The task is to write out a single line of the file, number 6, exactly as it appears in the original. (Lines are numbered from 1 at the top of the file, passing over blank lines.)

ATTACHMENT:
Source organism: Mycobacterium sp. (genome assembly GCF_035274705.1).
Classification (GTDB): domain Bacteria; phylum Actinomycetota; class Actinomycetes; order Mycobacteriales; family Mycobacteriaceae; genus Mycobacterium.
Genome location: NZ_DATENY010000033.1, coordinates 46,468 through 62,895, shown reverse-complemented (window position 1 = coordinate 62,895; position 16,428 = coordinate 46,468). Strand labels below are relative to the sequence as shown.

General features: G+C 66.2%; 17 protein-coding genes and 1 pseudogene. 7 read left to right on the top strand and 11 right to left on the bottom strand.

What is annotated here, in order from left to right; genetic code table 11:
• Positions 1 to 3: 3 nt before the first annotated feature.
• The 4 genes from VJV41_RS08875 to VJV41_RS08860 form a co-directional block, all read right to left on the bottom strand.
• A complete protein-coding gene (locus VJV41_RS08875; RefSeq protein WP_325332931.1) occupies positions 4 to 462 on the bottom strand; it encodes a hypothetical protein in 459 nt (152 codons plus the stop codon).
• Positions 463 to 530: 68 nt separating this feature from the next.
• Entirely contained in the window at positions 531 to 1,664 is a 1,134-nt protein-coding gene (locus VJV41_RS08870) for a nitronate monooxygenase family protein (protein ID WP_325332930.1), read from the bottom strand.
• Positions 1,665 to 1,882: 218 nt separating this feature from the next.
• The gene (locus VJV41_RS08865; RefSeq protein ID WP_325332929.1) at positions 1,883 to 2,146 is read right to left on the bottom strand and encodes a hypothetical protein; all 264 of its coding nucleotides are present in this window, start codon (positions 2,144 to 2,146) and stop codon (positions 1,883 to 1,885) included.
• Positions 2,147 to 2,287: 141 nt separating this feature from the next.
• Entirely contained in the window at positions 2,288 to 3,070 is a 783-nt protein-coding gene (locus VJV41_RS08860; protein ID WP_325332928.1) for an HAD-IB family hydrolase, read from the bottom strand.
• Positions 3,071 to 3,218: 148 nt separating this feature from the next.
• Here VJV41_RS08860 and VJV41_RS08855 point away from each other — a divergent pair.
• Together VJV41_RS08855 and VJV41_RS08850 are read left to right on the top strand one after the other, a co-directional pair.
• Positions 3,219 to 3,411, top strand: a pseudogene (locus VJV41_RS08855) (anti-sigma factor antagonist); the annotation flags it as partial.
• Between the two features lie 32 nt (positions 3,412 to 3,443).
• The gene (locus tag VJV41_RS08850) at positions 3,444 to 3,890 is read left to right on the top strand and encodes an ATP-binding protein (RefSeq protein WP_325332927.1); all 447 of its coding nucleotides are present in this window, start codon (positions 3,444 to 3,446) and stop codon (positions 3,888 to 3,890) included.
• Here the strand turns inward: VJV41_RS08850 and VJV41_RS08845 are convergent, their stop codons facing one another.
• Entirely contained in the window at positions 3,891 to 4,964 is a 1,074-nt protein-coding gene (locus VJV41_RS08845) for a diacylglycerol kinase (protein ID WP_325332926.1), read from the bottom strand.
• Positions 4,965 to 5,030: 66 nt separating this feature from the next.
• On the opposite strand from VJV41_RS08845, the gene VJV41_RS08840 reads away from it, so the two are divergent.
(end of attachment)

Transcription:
• Positions 1 to 3: 3 nt before the first annotated feature.